negotiating power in that market place, not government cash.”

This cash should
be spent on protecting the environment, according to the UK’s Country Land and
Business Association. “Subsidies pay for what the market doesn’t provide for,”
says policy director Allan Buckwell.

“Protecting the
environment is a public good that markets cannot deliver. One could argue that
food security is also a public good, but subsidy is not the optimal solution to
deliver this.”

Polls apart

Partnering with
five leading publications across the globe, Farmers Weekly’s 2010 global poll
asked “What is the best purpose for agricultural subsidies?”

  • Protecting
    national/regional food supply – 52.58%
  • Stabilising
    consumer prices – 12.02%
  • Protecting the
    environment – 11.48%
  • No purpose -
    agricultural subsidies should be scrapped – 23.93%

Forum fervour

The FWi forum has
seen contributions from farmers across the world. Here’s a selection of views:


glasshouse

: The WTO banned production subsidies in 2004, and
look at the result: plummeting livestock numbers, a world grain shortage,
volatile prices of vital food supplies.

Twenty years of
acreage payments have decimated working farmers. Landlords and hobby farmers
are grabbing the cash, while real farmers go belly up.

Intervention buying
of grains will return, with a pricing mechanism similar to the guarantee we had
in the eighties. The necessities of life cannot be left to the market.


stop it

: The CAP, while not linked to production, still keeps many bad farms in
business. The crutch of subsidy is a blanket policy to keep all in farming no
matter what, stifling innovation and distorting the market.

This leads to
ludicrous situations, like the dairy market, where milk prices barely match the
commodity prices. Buyers know the producers, while losing money on the
production of milk, will always have the crutch of subsidy.

If that is
removed, the onus will be on the market to deliver a fair price. As the
supermarkets won’t want to be seen as responsible for the destruction of the
dairy industry, they will pay.


andyrobbo81

: Instead of spending the money on subsidy paid to
farmers, the funds would be better spent on market reform. For dairy farmers it
would be better to have greater access and, more importantly, access
independent from outside interests to these markets.

Farmer selling
groups that can effectively do this should be encouraged. With this would be
partial regulation that would cover all parties in the selling and buying
process to allow fair and robust negotiations from all sides.


old macdonald (near Castelo Branco, Portugal)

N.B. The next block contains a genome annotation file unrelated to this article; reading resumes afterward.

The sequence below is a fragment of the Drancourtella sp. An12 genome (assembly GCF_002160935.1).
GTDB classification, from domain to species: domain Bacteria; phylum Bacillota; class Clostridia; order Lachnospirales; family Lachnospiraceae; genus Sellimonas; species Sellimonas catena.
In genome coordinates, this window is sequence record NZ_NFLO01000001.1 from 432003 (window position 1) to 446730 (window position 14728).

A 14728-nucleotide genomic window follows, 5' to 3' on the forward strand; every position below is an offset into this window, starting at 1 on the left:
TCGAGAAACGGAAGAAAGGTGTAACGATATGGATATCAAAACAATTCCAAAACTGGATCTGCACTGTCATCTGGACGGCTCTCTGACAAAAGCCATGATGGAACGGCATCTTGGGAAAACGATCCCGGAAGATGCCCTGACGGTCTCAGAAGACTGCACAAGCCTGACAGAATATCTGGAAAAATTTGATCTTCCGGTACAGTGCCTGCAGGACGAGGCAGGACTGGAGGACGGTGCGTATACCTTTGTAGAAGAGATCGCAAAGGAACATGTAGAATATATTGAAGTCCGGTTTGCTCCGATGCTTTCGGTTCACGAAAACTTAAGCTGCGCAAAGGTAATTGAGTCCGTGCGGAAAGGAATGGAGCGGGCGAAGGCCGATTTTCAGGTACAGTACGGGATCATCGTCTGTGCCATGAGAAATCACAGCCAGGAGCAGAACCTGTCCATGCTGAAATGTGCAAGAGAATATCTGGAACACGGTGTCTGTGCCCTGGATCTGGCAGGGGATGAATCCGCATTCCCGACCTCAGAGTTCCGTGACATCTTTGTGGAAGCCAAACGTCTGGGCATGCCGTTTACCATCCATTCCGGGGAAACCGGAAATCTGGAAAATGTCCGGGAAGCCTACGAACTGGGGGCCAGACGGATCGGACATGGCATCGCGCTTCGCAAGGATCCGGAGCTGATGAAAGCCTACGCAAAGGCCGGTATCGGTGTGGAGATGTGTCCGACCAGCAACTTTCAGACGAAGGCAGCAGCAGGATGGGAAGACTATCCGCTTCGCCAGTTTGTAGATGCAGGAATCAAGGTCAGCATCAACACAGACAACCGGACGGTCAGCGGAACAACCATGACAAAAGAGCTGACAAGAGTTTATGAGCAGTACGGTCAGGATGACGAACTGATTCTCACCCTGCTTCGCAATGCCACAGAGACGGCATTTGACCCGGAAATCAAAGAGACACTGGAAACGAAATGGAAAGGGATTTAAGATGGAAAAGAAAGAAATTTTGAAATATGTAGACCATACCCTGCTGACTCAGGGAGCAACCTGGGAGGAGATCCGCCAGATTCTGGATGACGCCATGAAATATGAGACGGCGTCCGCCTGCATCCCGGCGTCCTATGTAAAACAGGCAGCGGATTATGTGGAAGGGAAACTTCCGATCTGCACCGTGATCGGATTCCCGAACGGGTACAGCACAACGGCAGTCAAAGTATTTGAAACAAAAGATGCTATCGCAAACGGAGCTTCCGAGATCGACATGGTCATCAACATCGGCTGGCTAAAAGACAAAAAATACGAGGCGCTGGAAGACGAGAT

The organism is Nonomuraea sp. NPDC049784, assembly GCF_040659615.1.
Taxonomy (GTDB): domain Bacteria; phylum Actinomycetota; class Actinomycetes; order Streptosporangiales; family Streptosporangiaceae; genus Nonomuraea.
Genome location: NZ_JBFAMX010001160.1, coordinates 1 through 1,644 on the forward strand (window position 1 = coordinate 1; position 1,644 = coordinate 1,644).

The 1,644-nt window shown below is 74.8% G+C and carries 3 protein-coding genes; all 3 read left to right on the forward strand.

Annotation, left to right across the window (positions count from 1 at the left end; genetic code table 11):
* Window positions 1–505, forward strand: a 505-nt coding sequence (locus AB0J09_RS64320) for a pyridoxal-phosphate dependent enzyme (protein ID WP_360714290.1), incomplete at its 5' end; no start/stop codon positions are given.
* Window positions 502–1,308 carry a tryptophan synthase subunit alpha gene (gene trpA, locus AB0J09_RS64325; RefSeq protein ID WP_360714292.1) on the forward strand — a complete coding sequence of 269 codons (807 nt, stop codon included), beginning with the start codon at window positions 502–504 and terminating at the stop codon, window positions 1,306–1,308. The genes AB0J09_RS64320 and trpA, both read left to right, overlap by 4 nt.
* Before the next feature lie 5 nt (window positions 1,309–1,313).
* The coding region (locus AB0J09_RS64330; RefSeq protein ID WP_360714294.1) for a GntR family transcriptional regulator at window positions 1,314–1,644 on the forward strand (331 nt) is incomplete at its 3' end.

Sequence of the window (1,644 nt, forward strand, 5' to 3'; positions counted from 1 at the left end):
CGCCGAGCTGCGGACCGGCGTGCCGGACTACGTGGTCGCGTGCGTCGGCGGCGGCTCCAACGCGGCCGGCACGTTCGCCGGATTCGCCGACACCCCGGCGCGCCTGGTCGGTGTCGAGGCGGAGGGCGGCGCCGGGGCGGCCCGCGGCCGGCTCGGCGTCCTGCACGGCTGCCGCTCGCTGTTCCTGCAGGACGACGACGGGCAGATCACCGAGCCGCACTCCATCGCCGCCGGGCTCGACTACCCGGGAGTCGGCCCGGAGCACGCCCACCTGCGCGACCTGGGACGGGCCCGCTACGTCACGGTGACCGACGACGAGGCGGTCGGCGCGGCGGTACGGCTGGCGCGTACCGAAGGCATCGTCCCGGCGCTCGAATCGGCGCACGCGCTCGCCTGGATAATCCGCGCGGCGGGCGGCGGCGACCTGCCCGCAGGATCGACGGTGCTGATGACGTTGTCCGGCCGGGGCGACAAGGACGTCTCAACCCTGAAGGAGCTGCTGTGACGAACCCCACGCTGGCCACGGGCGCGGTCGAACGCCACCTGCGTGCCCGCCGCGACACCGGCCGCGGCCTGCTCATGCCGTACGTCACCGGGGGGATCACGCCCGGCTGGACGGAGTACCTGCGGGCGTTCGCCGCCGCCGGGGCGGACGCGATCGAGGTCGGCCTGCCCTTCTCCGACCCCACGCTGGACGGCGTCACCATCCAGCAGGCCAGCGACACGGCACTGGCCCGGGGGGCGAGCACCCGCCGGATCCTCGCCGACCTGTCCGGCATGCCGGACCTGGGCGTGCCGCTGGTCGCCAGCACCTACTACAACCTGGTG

: The average holding in the EU is a great
deal smaller than the average holding in the UK. Those of us out here are
producing human food – olive oil, wine, goat meat, almonds. If you [scrap
subsidy and] push us peasants into the city, you in Britain will have to pay
for everything we need instead of just a little of what we need.


alidonwnunder (Canterbury, New Zealand)

: I remember vividly when subsidies were
removed here – interest rates climbed to 22% and prices dropped to such a
degree that we were squeezed in the middle.

Twenty five years
on, interest rates are around 7-8% and this year prices are increasing. There
have been huge capital gains on farms in the last 5 years and farmers have been
able to use this increased equity to borrow their way through the bad years.

Here we have no
subsidies, but we are not much different from farmers around the world. The
major change is that we are much more aware of world markets and exchange and
interest rates of our trading partners.

The internal
market is a bit different as the supermarkets tend to try to dictate price. So I
guess this is where NZ farmers are at an advantage as the biggest percentage of
our produce is exported.


Buffalo Billy

: There are far too many farmers who think they have
a duty to produce as much food as they can regardless of how much they are
losing. Farmers need to raise their expectations dramatically.

Instead of being
satisfied with a few pounds profit per tonne we should take a leaf out of
Duncan Bannatyne’s book – he doesn’t invest in any business that doesn't make
30 % return per year. Bearing in mind how essential farming is to the public,
that level of return should not be unrealistic for us.

We have to
recognise that food has become too cheap and it is only by cutting supply that
we can raise prices to a sustainable level and rid ourselves of subsidies. Then
we can hold our heads high!

By Tom Allen-Stevens

Tom Allen-Stevens farms near Oxford, England, and writes for
UK’s Farmers Weekly.